Voice/Vision Holocaust Survivor Oral History Archive

Martin Water - 1982

Being Taken to Auschwitz

So, excuse me, you were in the ghetto, then, until August 1944 after the ghetto...

Right. I was in the--then there was--the ghetto consisted of three parts separated by bri...by bridges, and uh, gates. So when they liquidated my part of the ghetto, I went to the other part that was still in--functioning. So finally, they took us out. I took my suitcase and I went to the place with the trains and there was a big ramp, and they threw us, threw us practically in, in those cattle cars. They gave me a loaf of bread. They were...

Then where, where were you taken from there?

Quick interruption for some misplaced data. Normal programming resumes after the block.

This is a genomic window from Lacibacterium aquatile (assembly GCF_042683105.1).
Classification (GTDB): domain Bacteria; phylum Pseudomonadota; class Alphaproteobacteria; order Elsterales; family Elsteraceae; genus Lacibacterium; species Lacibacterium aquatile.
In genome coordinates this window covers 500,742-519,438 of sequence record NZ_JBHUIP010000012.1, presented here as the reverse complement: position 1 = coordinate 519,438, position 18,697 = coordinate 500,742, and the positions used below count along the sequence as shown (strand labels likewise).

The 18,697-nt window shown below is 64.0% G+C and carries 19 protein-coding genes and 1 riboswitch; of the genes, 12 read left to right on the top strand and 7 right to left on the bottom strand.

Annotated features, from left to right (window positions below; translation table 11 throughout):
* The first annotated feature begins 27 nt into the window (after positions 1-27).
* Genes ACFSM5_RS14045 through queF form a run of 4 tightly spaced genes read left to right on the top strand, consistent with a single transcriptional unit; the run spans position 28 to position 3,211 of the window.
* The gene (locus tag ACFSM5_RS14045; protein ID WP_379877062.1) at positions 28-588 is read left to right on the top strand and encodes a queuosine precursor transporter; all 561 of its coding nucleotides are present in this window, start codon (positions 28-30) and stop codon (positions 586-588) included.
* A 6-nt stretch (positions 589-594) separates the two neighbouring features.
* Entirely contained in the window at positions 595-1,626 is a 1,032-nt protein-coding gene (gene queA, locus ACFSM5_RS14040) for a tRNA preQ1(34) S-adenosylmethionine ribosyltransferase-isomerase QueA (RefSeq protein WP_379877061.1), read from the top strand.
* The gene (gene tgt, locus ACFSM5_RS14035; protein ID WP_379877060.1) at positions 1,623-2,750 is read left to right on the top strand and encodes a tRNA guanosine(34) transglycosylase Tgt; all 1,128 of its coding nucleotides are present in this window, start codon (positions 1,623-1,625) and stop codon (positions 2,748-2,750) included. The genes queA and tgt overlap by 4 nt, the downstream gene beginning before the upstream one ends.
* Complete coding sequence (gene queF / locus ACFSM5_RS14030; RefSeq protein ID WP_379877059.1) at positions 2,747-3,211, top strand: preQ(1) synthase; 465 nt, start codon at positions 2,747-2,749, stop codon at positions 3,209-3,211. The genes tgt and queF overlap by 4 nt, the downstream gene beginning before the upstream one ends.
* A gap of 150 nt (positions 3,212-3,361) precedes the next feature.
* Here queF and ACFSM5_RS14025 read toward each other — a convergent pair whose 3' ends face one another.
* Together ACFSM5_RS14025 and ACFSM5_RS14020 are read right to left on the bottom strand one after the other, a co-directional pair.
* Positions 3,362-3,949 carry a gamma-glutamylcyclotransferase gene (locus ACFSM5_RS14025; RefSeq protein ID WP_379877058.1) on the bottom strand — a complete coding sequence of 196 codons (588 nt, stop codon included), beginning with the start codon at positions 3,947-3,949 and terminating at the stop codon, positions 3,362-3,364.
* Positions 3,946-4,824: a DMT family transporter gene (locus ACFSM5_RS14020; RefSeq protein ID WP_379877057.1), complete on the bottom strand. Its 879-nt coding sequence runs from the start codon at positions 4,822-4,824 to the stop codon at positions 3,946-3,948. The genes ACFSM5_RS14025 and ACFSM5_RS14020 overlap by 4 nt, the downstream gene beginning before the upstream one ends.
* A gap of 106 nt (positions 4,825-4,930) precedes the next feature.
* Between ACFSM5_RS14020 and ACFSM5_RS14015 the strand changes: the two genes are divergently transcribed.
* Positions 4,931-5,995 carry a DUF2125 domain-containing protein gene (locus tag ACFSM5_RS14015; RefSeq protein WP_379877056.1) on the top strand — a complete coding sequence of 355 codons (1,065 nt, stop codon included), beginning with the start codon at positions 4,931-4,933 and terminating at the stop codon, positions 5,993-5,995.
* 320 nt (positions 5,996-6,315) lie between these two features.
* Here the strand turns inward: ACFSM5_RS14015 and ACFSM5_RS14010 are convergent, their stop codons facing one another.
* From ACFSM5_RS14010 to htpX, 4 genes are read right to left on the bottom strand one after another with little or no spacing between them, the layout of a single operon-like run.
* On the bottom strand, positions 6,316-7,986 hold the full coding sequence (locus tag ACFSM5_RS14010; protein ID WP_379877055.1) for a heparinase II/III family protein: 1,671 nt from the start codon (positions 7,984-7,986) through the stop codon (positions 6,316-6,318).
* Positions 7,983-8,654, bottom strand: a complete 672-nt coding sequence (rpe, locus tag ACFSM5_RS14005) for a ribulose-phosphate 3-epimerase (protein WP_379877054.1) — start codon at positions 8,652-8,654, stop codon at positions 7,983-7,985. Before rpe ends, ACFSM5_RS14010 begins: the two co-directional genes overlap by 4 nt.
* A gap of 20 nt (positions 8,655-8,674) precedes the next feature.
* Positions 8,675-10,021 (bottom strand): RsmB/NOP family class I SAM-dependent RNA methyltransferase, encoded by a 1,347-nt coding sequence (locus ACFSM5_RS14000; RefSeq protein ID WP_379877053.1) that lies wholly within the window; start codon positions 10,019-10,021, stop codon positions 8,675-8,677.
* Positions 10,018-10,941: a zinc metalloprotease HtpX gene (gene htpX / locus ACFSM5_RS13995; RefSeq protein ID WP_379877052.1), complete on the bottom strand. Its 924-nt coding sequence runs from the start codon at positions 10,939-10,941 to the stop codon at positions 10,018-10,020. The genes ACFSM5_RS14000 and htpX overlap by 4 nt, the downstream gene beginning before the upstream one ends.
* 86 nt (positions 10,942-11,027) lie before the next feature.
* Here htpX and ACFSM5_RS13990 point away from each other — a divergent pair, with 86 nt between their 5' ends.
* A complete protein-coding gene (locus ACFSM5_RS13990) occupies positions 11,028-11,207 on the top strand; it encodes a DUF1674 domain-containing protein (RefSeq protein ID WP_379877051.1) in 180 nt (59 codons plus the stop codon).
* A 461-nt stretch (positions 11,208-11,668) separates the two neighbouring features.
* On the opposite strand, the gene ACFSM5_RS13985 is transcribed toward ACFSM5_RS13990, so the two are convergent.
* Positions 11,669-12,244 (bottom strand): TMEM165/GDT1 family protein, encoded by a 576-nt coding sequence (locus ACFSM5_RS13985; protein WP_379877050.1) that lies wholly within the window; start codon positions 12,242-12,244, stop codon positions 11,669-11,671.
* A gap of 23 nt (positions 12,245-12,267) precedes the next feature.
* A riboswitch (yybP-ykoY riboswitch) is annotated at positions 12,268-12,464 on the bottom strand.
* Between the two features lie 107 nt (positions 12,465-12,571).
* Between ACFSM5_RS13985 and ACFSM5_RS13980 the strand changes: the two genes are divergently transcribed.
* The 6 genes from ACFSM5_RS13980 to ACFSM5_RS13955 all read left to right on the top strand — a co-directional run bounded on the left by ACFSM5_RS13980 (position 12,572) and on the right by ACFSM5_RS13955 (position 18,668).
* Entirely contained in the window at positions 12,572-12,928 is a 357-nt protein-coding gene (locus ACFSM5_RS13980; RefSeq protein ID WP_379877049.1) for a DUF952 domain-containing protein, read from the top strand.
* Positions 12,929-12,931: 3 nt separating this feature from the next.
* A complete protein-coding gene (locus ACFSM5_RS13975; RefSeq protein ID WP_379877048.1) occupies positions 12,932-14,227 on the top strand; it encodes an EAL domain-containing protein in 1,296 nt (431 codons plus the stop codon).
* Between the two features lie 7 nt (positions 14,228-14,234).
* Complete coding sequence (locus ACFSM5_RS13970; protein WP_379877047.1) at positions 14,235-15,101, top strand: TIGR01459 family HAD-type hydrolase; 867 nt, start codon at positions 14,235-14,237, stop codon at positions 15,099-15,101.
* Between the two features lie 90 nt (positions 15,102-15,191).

I was taken to Auschwitz. But I would--I'd like to describe the--what happened in those three days and three nights that I was on this train. We were about eighty to eighty-five people--men, women and children. They gave us a loaf of bread--two kilo. For five years, I was hungry, I was starving. And we used to say--we had a prayer that may God grant us a loaf of bread and a knife on a table and we should be able to slice bread as much as we want. But for three days, I didn't touch that loaf of bread--couldn't eat. The stench was unbearable. The only opening was about a square foot on the high left, left corner with bars. We took a, a blanket--we made it kitty-cornered to give the ladies a semblance of decency. Anyway, the cries were--and I stood near the, near the uh, doors. I breathed in the air from the outside, because inside was just unbearable. Finally, on the third day, we disembarked. This was Auschwitz. The first voices I heard was from the Kommando. The young men--they said that the young women who have children, should give away the children to the elderly ladies. This was the first time I had an inclination that women with, with children--small babies or children and elderly people are not gonna survive. Because in the ghetto we were talking about it but I was so gullible, I said, "No, it's impossible. Human beings cannot do those things to other human beings." And this was the first time I had inclination and see what the choice is that they give us. So we marched, in fifths. The first people I'd seen--of course, they were people behind bars--behind the uh, barbed wires. I seen three people dead, hanging on the barbed wires, that are electrocuted. Three men came across to us-- towards us, rather--with gas masks hanging down their necks. They were Jewish people, but their job was to clean out after people are being cremated--like gold teeth, extract, extract, or whatever belongings they probably had with them. Then they took--we came across a man--a officer--nonchalantly, with his feet--beautiful black boots, beautiful uniform, guns hanging down both sides, and he, by nodding his index finger, decided who's gonna live, temporarily, or who's gonna die. To his right went infirm people, young children, old people. To his left, I went. I was still young and capable of work. I didn't know it then but this was the infamous Dr. Joseph Mengele, who performed all those in--on women, you know, all, all those experiments on women, on pregnant women and we know it through history what he did. He's still alive, by the way, somewhere in South Africa.

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